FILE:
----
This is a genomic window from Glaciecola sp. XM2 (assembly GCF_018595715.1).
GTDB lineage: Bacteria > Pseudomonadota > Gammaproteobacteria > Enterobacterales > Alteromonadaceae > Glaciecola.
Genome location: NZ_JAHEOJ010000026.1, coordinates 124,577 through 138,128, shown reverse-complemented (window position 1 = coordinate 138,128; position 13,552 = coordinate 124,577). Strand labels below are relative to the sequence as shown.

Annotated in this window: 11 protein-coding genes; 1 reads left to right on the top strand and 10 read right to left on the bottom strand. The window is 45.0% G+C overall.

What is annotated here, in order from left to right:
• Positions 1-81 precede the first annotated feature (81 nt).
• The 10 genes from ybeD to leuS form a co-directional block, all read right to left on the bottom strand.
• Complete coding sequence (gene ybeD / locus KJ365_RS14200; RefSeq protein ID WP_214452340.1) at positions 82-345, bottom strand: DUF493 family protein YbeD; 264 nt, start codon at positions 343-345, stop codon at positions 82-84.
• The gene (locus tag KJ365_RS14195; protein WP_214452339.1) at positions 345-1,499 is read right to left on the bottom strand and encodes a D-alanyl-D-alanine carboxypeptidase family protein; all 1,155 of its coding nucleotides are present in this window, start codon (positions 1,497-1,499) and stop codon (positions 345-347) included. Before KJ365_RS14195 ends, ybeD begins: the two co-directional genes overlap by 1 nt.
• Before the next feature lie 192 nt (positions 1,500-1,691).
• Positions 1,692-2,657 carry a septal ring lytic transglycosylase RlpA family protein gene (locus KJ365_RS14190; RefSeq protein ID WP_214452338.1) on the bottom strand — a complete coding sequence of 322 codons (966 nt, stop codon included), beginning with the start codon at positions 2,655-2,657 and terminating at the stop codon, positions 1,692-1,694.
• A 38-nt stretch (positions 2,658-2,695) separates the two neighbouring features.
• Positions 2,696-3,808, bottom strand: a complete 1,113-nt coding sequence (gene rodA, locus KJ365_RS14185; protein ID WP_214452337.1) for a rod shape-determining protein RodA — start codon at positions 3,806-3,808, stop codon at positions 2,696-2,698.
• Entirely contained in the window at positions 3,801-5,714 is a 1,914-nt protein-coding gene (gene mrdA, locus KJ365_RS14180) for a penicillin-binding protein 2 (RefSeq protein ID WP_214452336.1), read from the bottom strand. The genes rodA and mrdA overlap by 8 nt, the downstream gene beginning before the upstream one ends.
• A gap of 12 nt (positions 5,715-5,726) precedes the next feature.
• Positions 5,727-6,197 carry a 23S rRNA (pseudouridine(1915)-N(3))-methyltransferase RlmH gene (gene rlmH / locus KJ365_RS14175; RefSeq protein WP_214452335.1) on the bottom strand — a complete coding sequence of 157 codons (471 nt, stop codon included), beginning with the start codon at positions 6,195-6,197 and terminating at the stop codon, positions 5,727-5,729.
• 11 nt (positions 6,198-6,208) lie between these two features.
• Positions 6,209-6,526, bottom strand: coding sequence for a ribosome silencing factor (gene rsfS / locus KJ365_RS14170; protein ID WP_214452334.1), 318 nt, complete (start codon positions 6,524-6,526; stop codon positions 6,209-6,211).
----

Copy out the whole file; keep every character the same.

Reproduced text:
This is a genomic window from Glaciecola sp. XM2 (assembly GCF_018595715.1).
GTDB lineage: Bacteria > Pseudomonadota > Gammaproteobacteria > Enterobacterales > Alteromonadaceae > Glaciecola.
Genome location: NZ_JAHEOJ010000026.1, coordinates 124,577 through 138,128, shown reverse-complemented (window position 1 = coordinate 138,128; position 13,552 = coordinate 124,577). Strand labels below are relative to the sequence as shown.

Annotated in this window: 11 protein-coding genes; 1 reads left to right on the top strand and 10 read right to left on the bottom strand. The window is 45.0% G+C overall.

What is annotated here, in order from left to right:
• Positions 1-81 precede the first annotated feature (81 nt).
• The 10 genes from ybeD to leuS form a co-directional block, all read right to left on the bottom strand.
• Complete coding sequence (gene ybeD / locus KJ365_RS14200; RefSeq protein ID WP_214452340.1) at positions 82-345, bottom strand: DUF493 family protein YbeD; 264 nt, start codon at positions 343-345, stop codon at positions 82-84.
• The gene (locus tag KJ365_RS14195; protein WP_214452339.1) at positions 345-1,499 is read right to left on the bottom strand and encodes a D-alanyl-D-alanine carboxypeptidase family protein; all 1,155 of its coding nucleotides are present in this window, start codon (positions 1,497-1,499) and stop codon (positions 345-347) included. Before KJ365_RS14195 ends, ybeD begins: the two co-directional genes overlap by 1 nt.
• Before the next feature lie 192 nt (positions 1,500-1,691).
• Positions 1,692-2,657 carry a septal ring lytic transglycosylase RlpA family protein gene (locus KJ365_RS14190; RefSeq protein ID WP_214452338.1) on the bottom strand — a complete coding sequence of 322 codons (966 nt, stop codon included), beginning with the start codon at positions 2,655-2,657 and terminating at the stop codon, positions 1,692-1,694.
• A 38-nt stretch (positions 2,658-2,695) separates the two neighbouring features.
• Positions 2,696-3,808, bottom strand: a complete 1,113-nt coding sequence (gene rodA, locus KJ365_RS14185; protein ID WP_214452337.1) for a rod shape-determining protein RodA — start codon at positions 3,806-3,808, stop codon at positions 2,696-2,698.
• Entirely contained in the window at positions 3,801-5,714 is a 1,914-nt protein-coding gene (gene mrdA, locus KJ365_RS14180) for a penicillin-binding protein 2 (RefSeq protein ID WP_214452336.1), read from the bottom strand. The genes rodA and mrdA overlap by 8 nt, the downstream gene beginning before the upstream one ends.
• A gap of 12 nt (positions 5,715-5,726) precedes the next feature.
• Positions 5,727-6,197 carry a 23S rRNA (pseudouridine(1915)-N(3))-methyltransferase RlmH gene (gene rlmH / locus KJ365_RS14175; RefSeq protein WP_214452335.1) on the bottom strand — a complete coding sequence of 157 codons (471 nt, stop codon included), beginning with the start codon at positions 6,195-6,197 and terminating at the stop codon, positions 5,727-5,729.
• 11 nt (positions 6,198-6,208) lie between these two features.
• Positions 6,209-6,526, bottom strand: coding sequence for a ribosome silencing factor (gene rsfS / locus KJ365_RS14170; protein ID WP_214452334.1), 318 nt, complete (start codon positions 6,524-6,526; stop codon positions 6,209-6,211).